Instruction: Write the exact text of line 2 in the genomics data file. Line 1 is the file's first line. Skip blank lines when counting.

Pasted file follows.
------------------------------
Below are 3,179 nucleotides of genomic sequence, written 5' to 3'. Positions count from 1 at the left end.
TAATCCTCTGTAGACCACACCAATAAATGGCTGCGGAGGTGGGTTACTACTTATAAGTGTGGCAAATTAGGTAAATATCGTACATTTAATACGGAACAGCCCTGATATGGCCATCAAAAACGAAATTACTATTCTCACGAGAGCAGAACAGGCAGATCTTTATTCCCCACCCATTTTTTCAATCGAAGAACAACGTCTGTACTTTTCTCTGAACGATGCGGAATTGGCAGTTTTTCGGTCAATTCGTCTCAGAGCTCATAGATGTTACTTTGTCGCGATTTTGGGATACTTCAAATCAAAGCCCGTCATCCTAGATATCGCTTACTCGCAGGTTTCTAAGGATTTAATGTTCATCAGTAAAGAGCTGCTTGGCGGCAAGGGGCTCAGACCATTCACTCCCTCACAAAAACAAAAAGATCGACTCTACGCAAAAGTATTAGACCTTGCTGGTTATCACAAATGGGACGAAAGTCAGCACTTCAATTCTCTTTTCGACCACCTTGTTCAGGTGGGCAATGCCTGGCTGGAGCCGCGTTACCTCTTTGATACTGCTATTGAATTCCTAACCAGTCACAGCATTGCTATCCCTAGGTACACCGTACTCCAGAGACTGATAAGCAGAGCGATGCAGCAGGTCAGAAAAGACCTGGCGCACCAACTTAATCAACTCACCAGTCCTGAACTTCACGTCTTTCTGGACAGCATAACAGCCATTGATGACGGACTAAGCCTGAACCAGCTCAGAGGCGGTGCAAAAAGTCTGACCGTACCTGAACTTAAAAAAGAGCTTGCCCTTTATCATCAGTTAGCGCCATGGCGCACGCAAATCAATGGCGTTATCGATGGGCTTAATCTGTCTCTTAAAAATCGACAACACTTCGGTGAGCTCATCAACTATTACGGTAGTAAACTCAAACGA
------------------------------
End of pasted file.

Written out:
TAATCCTCTGTAGACCACACCAATAAATGGCTGCGGAGGTGGGTTACTACTTATAAGTGTGGCAAATTAGGTAAATATCGTACATTTAATACGGAACAGCCCTGATATGGCCATCAAAAACGAAATTACTATTCTCACGAGAGCAGAACAGGCAGATCTTTATTCCCCACCCATTTTTTCAATCGAAGAACAACGTCTGTACTTTTCTCTGAACGATGCGGAATTGGCAGTTTTTCGGTCAATTCGTCTCAGAGCTCATAGATGTTACTTTGTCGCGATTTTGGGATACTTCAAATCAAAGCCCGTCATCCTAGATATCGCTTACTCGCAGGTTTCTAAGGATTTAATGTTCATCAGTAAAGAGCTGCTTGGCGGCAAGGGGCTCAGACCATTCACTCCCTCACAAAAACAAAAAGATCGACTCTACGCAAAAGTATTAGACCTTGCTGGTTATCACAAATGGGACGAAAGTCAGCACTTCAATTCTCTTTTCGACCACCTTGTTCAGGTGGGCAATGCCTGGCTGGAGCCGCGTTACCTCTTTGATACTGCTATTGAATTCCTAACCAGTCACAGCATTGCTATCCCTAGGTACACCGTACTCCAGAGACTGATAAGCAGAGCGATGCAGCAGGTCAGAAAAGACCTGGCGCACCAACTTAATCAACTCACCAGTCCTGAACTTCACGTCTTTCTGGACAGCATAACAGCCATTGATGACGGACTAAGCCTGAACCAGCTCAGAGGCGGTGCAAAAAGTCTGACCGTACCTGAACTTAAAAAAGAGCTTGCCCTTTATCATCAGTTAGCGCCATGGCGCACGCAAATCAATGGCGTTATCGATGGGCTTAATCTGTCTCTTAAAAATCGACAACACTTCGGTGAGCTCATCAACTATTACGGTAGTAAACTCAAACGA